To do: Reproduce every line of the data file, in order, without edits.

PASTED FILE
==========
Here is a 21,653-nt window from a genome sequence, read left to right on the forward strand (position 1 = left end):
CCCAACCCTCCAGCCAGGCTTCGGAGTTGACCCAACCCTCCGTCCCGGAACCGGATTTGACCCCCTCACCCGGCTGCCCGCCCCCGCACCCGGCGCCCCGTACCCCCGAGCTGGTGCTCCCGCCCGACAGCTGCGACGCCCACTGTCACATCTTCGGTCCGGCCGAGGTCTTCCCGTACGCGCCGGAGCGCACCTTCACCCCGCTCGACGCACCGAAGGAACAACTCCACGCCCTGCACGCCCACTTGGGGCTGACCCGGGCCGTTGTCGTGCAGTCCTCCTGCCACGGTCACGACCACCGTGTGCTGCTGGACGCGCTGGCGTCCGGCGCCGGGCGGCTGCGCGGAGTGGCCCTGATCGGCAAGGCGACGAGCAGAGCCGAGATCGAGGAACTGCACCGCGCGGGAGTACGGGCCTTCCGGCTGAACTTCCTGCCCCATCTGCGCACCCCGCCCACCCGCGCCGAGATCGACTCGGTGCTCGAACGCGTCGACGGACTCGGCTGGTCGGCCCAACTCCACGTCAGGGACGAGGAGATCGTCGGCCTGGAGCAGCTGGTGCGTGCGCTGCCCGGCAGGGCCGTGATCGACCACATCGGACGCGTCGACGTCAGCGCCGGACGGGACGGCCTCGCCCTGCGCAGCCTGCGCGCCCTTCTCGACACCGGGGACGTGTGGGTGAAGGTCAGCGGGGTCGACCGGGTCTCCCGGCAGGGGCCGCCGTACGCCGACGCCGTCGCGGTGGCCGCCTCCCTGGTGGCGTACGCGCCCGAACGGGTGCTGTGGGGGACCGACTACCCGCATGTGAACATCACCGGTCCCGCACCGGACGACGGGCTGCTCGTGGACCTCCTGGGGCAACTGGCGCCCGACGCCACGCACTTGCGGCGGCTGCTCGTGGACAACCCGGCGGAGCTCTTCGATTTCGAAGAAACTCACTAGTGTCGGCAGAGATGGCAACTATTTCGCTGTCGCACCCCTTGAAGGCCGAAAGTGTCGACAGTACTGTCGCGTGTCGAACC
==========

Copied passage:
Here is a 21,653-nt window from a genome sequence, read left to right on the forward strand (position 1 = left end):
CCCAACCCTCCAGCCAGGCTTCGGAGTTGACCCAACCCTCCGTCCCGGAACCGGATTTGACCCCCTCACCCGGCTGCCCGCCCCCGCACCCGGCGCCCCGTACCCCCGAGCTGGTGCTCCCGCCCGACAGCTGCGACGCCCACTGTCACATCTTCGGTCCGGCCGAGGTCTTCCCGTACGCGCCGGAGCGCACCTTCACCCCGCTCGACGCACCGAAGGAACAACTCCACGCCCTGCACGCCCACTTGGGGCTGACCCGGGCCGTTGTCGTGCAGTCCTCCTGCCACGGTCACGACCACCGTGTGCTGCTGGACGCGCTGGCGTCCGGCGCCGGGCGGCTGCGCGGAGTGGCCCTGATCGGCAAGGCGACGAGCAGAGCCGAGATCGAGGAACTGCACCGCGCGGGAGTACGGGCCTTCCGGCTGAACTTCCTGCCCCATCTGCGCACCCCGCCCACCCGCGCCGAGATCGACTCGGTGCTCGAACGCGTCGACGGACTCGGCTGGTCGGCCCAACTCCACGTCAGGGACGAGGAGATCGTCGGCCTGGAGCAGCTGGTGCGTGCGCTGCCCGGCAGGGCCGTGATCGACCACATCGGACGCGTCGACGTCAGCGCCGGACGGGACGGCCTCGCCCTGCGCAGCCTGCGCGCCCTTCTCGACACCGGGGACGTGTGGGTGAAGGTCAGCGGGGTCGACCGGGTCTCCCGGCAGGGGCCGCCGTACGCCGACGCCGTCGCGGTGGCCGCCTCCCTGGTGGCGTACGCGCCCGAACGGGTGCTGTGGGGGACCGACTACCCGCATGTGAACATCACCGGTCCCGCACCGGACGACGGGCTGCTCGTGGACCTCCTGGGGCAACTGGCGCCCGACGCCACGCACTTGCGGCGGCTGCTCGTGGACAACCCGGCGGAGCTCTTCGATTTCGAAGAAACTCACTAGTGTCGGCAGAGATGGCAACTATTTCGCTGTCGCACCCCTTGAAGGCCGAAAGTGTCGACAGTACTGTCGCGTGTCGAACC